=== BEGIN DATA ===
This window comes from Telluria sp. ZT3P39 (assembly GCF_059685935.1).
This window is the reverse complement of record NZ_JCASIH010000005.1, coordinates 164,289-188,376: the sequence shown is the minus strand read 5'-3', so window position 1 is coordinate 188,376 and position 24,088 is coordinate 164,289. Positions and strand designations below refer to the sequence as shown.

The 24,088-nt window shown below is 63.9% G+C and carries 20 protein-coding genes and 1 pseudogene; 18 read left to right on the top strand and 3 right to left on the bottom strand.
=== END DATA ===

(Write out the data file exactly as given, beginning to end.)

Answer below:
This window comes from Telluria sp. ZT3P39 (assembly GCF_059685935.1).
This window is the reverse complement of record NZ_JCASIH010000005.1, coordinates 164,289-188,376: the sequence shown is the minus strand read 5'-3', so window position 1 is coordinate 188,376 and position 24,088 is coordinate 164,289. Positions and strand designations below refer to the sequence as shown.

The 24,088-nt window shown below is 63.9% G+C and carries 20 protein-coding genes and 1 pseudogene; 18 read left to right on the top strand and 3 right to left on the bottom strand.